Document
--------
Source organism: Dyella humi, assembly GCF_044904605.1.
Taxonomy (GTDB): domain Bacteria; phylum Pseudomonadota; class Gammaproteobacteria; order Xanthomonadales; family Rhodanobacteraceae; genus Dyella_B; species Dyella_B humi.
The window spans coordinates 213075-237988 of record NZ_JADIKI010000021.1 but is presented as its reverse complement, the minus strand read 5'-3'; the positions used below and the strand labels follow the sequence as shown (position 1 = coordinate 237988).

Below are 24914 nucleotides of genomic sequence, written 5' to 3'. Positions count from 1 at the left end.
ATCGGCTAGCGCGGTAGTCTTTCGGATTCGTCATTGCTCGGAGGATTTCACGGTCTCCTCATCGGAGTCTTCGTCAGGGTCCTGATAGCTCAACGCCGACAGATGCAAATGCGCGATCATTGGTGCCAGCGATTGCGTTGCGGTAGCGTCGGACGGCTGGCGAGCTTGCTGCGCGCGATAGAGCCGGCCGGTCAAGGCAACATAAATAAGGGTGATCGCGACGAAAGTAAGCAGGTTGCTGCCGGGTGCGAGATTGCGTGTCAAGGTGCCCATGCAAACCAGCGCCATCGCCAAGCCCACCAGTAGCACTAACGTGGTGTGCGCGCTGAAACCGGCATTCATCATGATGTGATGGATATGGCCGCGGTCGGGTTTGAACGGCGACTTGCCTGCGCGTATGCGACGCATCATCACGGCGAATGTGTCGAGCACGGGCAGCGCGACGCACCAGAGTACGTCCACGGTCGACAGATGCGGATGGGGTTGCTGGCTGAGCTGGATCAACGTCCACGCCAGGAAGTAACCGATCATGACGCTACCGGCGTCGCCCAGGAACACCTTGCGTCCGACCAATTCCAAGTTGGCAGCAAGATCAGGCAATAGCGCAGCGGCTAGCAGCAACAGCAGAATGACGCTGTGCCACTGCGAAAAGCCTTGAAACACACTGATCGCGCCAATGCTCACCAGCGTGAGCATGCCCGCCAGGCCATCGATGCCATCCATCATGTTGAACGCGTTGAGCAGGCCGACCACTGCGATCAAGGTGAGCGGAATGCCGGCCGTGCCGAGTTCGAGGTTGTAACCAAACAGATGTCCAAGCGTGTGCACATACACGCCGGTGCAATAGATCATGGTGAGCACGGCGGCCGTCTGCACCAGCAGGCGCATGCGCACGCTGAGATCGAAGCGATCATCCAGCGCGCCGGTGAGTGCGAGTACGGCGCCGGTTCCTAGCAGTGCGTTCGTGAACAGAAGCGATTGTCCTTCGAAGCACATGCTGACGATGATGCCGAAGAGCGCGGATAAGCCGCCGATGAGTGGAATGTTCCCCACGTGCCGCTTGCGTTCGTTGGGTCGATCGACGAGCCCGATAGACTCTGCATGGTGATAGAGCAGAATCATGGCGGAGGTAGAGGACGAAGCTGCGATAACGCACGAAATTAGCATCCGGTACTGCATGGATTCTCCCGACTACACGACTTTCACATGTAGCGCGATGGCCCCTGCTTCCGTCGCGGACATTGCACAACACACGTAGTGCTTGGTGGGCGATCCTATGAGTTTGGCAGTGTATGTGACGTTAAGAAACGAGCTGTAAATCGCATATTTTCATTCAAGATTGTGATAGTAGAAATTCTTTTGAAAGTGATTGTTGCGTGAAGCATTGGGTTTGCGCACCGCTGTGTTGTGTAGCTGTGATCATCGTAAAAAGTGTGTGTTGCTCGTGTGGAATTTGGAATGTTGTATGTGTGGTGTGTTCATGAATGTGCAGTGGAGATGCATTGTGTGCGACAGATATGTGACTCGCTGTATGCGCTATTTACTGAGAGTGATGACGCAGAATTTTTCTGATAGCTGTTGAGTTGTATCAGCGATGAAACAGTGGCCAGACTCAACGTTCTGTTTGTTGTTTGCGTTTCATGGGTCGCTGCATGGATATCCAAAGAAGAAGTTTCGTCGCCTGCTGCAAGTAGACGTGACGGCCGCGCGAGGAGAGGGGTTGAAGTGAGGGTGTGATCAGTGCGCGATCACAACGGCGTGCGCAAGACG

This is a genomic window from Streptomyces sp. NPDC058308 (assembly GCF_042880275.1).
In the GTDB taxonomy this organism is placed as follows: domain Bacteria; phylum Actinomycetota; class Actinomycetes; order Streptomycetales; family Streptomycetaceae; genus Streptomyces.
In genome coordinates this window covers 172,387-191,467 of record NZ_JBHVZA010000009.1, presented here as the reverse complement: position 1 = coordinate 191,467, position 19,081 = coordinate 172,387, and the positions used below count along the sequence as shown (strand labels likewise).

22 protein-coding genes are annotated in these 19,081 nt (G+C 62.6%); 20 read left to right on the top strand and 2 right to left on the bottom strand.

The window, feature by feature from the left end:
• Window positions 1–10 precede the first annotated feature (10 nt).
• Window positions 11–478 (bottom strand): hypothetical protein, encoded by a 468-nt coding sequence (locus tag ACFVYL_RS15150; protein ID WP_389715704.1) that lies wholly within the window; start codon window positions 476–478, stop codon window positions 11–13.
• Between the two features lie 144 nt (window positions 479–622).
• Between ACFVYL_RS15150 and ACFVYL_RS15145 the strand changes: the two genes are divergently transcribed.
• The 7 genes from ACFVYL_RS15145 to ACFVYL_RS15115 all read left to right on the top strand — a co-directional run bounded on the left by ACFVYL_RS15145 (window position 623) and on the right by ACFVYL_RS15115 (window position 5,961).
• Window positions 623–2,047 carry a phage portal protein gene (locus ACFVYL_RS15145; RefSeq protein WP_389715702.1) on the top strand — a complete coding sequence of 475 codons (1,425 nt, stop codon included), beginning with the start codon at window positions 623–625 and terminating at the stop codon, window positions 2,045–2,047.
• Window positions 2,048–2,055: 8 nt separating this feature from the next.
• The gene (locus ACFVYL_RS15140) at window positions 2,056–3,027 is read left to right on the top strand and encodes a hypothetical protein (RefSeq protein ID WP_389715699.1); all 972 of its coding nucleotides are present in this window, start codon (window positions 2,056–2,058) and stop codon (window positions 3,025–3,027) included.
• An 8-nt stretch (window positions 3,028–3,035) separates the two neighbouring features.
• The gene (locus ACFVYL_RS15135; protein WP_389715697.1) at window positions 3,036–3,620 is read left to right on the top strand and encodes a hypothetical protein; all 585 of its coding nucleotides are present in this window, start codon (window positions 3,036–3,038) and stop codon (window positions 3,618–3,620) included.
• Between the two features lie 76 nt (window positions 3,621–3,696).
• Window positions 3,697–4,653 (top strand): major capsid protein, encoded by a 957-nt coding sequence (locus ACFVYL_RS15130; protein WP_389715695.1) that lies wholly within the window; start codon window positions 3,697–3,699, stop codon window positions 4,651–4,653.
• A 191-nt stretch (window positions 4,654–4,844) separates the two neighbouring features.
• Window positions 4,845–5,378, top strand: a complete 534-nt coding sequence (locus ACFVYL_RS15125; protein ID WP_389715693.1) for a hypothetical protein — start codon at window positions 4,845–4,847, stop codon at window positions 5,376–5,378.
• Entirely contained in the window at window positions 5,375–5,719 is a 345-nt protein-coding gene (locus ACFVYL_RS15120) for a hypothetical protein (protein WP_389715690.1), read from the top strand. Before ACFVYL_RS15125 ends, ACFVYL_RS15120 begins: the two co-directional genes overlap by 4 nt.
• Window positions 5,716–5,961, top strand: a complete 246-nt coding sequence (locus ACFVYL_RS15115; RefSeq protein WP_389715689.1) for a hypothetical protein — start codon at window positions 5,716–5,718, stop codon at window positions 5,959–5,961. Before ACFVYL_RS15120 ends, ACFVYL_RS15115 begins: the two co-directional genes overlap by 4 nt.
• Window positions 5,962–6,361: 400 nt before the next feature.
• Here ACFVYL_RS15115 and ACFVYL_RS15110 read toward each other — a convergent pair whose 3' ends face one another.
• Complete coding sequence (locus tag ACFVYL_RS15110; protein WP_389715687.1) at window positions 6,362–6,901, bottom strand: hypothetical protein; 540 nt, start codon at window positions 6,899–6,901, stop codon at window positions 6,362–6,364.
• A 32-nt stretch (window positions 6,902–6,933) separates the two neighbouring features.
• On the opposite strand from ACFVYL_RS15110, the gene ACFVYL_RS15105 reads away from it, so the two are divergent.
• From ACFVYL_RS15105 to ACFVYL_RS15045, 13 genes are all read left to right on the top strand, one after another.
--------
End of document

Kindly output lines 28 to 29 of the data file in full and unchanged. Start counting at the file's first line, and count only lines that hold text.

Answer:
• Here ACFVYL_RS15115 and ACFVYL_RS15110 read toward each other — a convergent pair whose 3' ends face one another.
• Complete coding sequence (locus tag ACFVYL_RS15110; protein WP_389715687.1) at window positions 6,362–6,901, bottom strand: hypothetical protein; 540 nt, start codon at window positions 6,899–6,901, stop codon at window positions 6,362–6,364.